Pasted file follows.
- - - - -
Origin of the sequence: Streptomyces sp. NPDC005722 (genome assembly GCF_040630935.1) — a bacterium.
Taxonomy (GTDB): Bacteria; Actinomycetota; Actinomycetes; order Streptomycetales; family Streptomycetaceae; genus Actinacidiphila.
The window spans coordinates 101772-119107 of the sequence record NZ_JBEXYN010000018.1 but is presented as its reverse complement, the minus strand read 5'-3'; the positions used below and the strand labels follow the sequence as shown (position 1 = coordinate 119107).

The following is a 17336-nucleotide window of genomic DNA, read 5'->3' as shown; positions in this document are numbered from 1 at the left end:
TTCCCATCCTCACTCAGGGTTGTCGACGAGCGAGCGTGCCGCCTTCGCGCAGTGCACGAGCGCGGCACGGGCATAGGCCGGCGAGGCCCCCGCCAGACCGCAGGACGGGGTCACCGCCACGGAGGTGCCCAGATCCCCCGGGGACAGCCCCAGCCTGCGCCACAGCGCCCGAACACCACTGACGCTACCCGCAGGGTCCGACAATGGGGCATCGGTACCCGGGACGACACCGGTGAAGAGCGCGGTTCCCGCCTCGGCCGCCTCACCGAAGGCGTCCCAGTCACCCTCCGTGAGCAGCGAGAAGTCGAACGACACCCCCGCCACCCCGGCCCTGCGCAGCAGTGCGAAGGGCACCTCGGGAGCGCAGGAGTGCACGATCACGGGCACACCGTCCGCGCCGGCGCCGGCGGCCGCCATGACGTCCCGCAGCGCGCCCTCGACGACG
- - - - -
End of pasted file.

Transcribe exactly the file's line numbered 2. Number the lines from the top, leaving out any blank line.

Taxonomy (GTDB): Bacteria; Actinomycetota; Actinomycetes; order Streptomycetales; family Streptomycetaceae; genus Actinacidiphila.